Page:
Review: “Thunder Force”

Directed and written by Ben Falcone, the Netflix film “Thunder Force” brings a new perspective to what it means to be a superhero. This comedy/girl power/superhero movie is one of a kind, filled with hilarious moments and empowering themes. 

In the beginning of the film, Emily (one of the main characters) explains that in Chicago of 1983, a cosmic-ray blast gave criminals and psychopaths superhuman powers, turning them into deadly villains called “miscreants.” Thirty years pass and the city is still struggling with the aftermath of the cosmic ray. The miscreants are unstoppable. Until two polar opposite girls, Lydia (Viviane Falcone) who is brash and fearless, and Emily (Bria D. Singleton) who is studious, shy, and dedicated to avenging her parents’ death become superhumans to try to stop the miscreants from taking over the city of Chicago. 

The plot jumps forward to both girls being middle aged women. Emily (Octavia Spencer) is a multi-millionaire who has not only accomplished her dreams of creating a formula to give humans superpowers, but will soon have superpowers of her own and start training to fight the “Miscreants” as well. Lydia (Melissa McCarthy) is a fork-lift driver whose life is filled with 6-packs of beer and cheap diner pancakes. 

After losing touch with Emily, Lydia invites her to their high school reunion. When she doesn’t show up, Lydia is devastated, so she shows up to Emily’s work to drag her friend to the party. When Lydia surprisingly gets through security, she is told not to touch anything, but she ends up accidentally injecting herself with the super-strength formula, one of two of the superpowers that were meant for Emily. Furious, Emily has no other choice but to work with Lydia. Emily takes the other super formula giving her the power of invisibility, and the dynamic duo start their adventures to stop miscreants from taking over Chicago.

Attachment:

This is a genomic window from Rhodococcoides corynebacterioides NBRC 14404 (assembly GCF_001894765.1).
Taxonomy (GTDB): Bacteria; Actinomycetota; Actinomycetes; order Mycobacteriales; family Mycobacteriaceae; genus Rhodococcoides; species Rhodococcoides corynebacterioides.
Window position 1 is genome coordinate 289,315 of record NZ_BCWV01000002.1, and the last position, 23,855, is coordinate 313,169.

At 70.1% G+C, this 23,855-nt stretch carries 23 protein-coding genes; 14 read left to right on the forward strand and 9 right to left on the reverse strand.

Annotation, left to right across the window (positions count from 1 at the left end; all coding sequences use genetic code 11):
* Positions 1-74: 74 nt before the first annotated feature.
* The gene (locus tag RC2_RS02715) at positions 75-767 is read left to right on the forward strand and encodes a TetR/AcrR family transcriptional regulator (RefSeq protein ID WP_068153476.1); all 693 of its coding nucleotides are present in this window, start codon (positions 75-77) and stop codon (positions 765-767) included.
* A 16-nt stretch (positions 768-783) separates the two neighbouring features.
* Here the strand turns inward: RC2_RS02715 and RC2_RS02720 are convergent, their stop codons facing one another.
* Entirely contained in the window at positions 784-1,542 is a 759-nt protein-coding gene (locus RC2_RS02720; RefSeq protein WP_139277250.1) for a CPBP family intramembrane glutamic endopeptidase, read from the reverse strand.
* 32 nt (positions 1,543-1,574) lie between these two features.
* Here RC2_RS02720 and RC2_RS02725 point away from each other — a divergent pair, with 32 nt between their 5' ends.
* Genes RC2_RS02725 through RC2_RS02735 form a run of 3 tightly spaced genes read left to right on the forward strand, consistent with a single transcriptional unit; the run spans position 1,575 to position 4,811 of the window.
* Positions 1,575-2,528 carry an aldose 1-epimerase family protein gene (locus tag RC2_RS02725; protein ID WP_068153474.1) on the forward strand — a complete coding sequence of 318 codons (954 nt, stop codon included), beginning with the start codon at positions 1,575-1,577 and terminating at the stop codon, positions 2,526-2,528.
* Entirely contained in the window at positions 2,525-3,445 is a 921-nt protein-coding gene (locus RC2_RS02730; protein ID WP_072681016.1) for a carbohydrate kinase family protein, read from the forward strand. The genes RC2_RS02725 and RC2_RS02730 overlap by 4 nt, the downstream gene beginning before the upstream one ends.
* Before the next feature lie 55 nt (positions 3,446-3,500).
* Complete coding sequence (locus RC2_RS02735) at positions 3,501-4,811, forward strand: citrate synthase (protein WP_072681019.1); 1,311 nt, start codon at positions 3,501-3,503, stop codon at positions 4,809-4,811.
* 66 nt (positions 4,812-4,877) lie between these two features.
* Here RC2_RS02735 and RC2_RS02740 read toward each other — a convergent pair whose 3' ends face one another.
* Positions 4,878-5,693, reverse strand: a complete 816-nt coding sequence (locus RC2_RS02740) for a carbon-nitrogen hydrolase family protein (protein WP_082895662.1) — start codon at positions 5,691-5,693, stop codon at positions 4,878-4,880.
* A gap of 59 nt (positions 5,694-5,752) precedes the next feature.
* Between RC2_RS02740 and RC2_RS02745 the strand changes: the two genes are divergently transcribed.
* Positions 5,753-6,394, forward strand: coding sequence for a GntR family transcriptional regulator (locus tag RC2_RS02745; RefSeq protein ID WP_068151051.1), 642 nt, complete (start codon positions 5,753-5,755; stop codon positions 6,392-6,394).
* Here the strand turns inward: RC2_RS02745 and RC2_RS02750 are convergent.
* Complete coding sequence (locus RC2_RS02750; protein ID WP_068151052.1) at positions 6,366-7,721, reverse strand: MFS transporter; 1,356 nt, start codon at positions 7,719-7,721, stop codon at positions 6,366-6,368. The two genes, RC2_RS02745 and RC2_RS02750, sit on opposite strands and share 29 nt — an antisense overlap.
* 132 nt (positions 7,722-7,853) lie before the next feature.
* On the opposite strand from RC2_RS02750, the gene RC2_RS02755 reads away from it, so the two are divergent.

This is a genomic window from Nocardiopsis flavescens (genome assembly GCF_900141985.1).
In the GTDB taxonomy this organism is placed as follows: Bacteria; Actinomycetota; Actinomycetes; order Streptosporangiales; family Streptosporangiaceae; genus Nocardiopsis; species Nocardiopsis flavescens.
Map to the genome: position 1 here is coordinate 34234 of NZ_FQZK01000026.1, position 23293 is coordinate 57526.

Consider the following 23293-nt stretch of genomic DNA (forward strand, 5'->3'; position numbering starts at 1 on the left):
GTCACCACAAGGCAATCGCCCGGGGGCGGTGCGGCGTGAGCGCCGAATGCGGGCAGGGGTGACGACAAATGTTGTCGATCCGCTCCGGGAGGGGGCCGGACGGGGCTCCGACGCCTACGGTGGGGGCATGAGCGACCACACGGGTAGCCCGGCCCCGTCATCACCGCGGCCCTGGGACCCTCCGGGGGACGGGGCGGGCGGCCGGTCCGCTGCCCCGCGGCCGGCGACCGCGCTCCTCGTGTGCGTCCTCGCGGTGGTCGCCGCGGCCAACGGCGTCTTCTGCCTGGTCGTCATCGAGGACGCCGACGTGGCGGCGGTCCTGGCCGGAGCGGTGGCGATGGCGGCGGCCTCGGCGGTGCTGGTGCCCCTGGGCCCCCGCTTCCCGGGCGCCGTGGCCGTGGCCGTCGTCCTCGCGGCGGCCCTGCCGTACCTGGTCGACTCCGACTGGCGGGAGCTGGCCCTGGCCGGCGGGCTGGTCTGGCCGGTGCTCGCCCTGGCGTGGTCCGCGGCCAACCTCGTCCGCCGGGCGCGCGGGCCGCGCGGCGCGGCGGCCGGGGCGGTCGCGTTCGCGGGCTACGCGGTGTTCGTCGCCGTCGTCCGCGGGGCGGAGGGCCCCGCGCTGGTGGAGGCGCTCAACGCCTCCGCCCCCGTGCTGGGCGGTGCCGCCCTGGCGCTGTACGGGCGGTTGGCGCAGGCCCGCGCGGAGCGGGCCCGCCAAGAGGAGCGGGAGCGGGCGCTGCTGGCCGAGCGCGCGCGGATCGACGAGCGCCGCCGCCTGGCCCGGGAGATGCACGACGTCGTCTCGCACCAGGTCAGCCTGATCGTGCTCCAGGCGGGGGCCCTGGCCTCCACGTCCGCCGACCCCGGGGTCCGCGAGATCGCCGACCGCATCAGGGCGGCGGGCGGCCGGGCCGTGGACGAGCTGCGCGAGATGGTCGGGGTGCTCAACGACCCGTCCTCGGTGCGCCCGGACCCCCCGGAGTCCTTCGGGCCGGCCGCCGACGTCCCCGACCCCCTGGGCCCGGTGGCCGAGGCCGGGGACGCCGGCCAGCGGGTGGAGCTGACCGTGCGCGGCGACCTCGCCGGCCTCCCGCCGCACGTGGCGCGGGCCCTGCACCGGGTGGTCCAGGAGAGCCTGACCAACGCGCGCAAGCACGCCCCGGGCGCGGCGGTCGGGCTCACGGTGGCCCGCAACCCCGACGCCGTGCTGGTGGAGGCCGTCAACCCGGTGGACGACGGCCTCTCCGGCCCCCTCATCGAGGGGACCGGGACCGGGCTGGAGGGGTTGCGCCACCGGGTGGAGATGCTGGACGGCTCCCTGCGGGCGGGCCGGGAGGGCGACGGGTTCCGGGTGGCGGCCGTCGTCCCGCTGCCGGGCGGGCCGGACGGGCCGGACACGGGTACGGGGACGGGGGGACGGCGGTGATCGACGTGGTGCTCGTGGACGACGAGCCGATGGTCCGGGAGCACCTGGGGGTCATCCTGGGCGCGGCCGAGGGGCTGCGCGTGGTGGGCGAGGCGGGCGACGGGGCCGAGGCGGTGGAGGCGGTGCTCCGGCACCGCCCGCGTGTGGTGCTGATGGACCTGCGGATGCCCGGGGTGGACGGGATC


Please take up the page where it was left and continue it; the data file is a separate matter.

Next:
Watching Emily and Lydia work together is inspiring as McCarthy and Spencer fit the roles beautifully. In most superhero movies, the superheroes are composed of society’s standards of “perfect people” with perfectly sculpted bodies, and perfect jobs that earn them lots of money. The movie’s intent to show full-bodied, middle aged everyday women becoming superheros was refreshing and empowering. 

Still, the superhero aspect of the movie feels like a side note, and ironically irrelevant. Falcone spent so much time creating the hilarious dry humor that he forgot about developing the actual plot to the movie: stopping the “miscreants” from taking over Chicago. 

If you’re looking to watch a comedy that approaches superheroism in a different way, filled with tons of knee-slapping moments, this film is for you. But if you are looking for a riveting or thrilling superhero movie, this film is not what you’re looking for. Instead, maybe choose a Marvel superhero movie.

Lilly McGreevy

Sophomore Lilly McGreevy is the Assistant Features Editor for BluePrints Magazine. She hopes to pursue a career that involves the outdoors or go into criminal law. McGreevy loves to read and plays soccer for the Lady Jags. This year, she would like to improve her interviewing skills and finish pieces in a timely manner. Her favorite aspect of journalism is that it gives her the opportunity to engage with people outside of her classes and social circles.